We of the western world have mostly come to regard the mind, mental activity, as the highest possible experience of reality. True, a few mystics here and there have uttered vague hints as to modes of existence surpassing the functioning of the mind, but even a Boehme, a Swedenborg, speedily loses himself in a symbolism which leaves the reader nonplussed. Western mystics fly away from us into the empyrean: but the Eastern stands by us to the end, expanding in minute detail the supremely difficult theme of how to acquire liberation from the shackles of the flesh. The East has wisdom and is willing to teach if we will hearken.
One of the chief reasons why the whole quest is so difficult from the Western viewpoint is just this: the mind must be used both to illuminate the path and to destroy itself, once this purpose is effected.
To say with the Maharshi in the treatise that "knowledge of diverse objects is ignorance" is to go in the opposite direction to all the teaching we have had from childhood. It is an immense statement and asks elaborate proof if it is to convince. But the mind, here as elsewhere, is our only instrument available for achieving this proof and the first point to realize is that the mind is quite ready and willing to do so, if we will allow it. The mind is like a mirror, ready to reflect whatever is put before it with perfect indifference as to its truth or falsity.
In the twentieth verse of this treatise many readers will be reminded of an utterance of Jesus in the New Testament, though Jesus is neither so explicit nor so scientific as the Maharshi, perhaps because he was addressing an audience that would not have comprehended the basic truth the "God is none other than the Self." Therefore Jesus uses his own name instead of the Self and so satisfies those simple minds with an external object for their worship. But as the Maharshi says here: "the empirical ego falls a prey to the Infinite."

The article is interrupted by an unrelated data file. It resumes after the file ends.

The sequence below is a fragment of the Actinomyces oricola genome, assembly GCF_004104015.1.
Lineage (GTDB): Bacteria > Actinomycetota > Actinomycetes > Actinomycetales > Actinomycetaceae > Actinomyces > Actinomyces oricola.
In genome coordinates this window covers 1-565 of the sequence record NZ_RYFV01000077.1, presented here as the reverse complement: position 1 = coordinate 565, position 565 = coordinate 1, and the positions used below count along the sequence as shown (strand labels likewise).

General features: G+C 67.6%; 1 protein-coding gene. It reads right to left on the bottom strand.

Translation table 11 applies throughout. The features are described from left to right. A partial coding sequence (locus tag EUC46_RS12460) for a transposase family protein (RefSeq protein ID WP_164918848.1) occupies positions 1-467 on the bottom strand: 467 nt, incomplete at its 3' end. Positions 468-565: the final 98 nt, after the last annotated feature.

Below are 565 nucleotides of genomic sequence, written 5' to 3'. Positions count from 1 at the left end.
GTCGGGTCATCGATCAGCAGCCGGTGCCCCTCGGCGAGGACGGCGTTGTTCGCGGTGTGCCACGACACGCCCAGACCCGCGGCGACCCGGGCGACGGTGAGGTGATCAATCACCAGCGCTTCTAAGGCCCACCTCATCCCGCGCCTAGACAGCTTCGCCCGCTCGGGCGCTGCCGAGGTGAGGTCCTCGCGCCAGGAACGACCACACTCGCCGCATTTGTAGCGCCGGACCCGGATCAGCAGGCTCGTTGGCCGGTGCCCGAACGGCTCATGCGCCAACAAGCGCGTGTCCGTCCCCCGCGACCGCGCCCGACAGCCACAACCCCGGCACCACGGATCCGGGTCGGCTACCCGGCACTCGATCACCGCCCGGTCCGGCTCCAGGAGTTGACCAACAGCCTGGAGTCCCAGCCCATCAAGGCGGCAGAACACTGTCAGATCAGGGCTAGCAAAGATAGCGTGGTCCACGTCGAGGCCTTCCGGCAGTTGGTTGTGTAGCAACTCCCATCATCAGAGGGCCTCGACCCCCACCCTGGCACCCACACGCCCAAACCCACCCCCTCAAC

Verse twenty-three contains a profoundly significant statement: "It is not the body which proclaims itself as "I." Every baby knows that it is not I when it first becomes aware and talks of "baby wants this, baby wants that." Then its elders, far less wise than baby, come and tell baby that baby's body is baby's self, and, hearing nothing but this on all sides, baby becomes more and more convinced of this falsehood, until having attained what are called "years of discretion" the baby now a grown man is ready to trounce and denounce anyone who is so bold as to affirm that the body is not the Self, from the bellyband inwards.
Why is this? Because, as explained in verse twenty-four and following verses, there arises what the Indians call the jiva and we, for want of a single word, the individual soul. It has no reality but is potent as an illusion, ensnaring all who have not been enlightened, in the cycle of births and deaths. Even among those who have been enlightened this illusion is apt to persist is some of its many forms, varying in mode with each person.
The Maharshi tells us in verse twenty-eight and following verses what to do in order to divest ourselves of the illusion of the individual soul. The reader should especially note, in verse thirty-two, the advice given to aspirants to cease thinking "That I am" without at once realizing the Self and inhering therein.
The doctrine of karma is accepted in this treatise for those who remain bound in the trammels of the body, a bondage which endures just so long as a man considers himself bound.
Finally, in verse forty, the whole fabric of form and formlessness is hurled to the ground and utterly destroyed with the statement that such thoughts are due to the empirical ego or 'individual soul". Once we have divested ourselves of this false notion, that is the end of our troubles: Salvation has been found. "Therefore, realize yourself."
Such is the message of the Maharshi and such is Reality, and such are we all, as soon as we know. But the word 'knowledge' is deceptive as used among us in the West and often denotes mere lip-service without any realisation, or at best imperfect realisation. Once the path is found it must be followed to the end - which is also the middle and the beginning.
Back of the Book
Ulladu Narpadu was composed by Bhagavan Ramana is 1928. it is the clearest exposition of the Master describing the goal of human existence and the path that an earnest seeker must tread to attain it.
Truth Revealed. Published in 1935. is the first English translation of this treatise, and we can be certain that Sri Ramana carefully scrutinized each verse, word by word.
All those seeking illumination and immortality should stop all outer activity. Sit down and ponder over the means to enlightenment revealed by the Master in this concise scripture.
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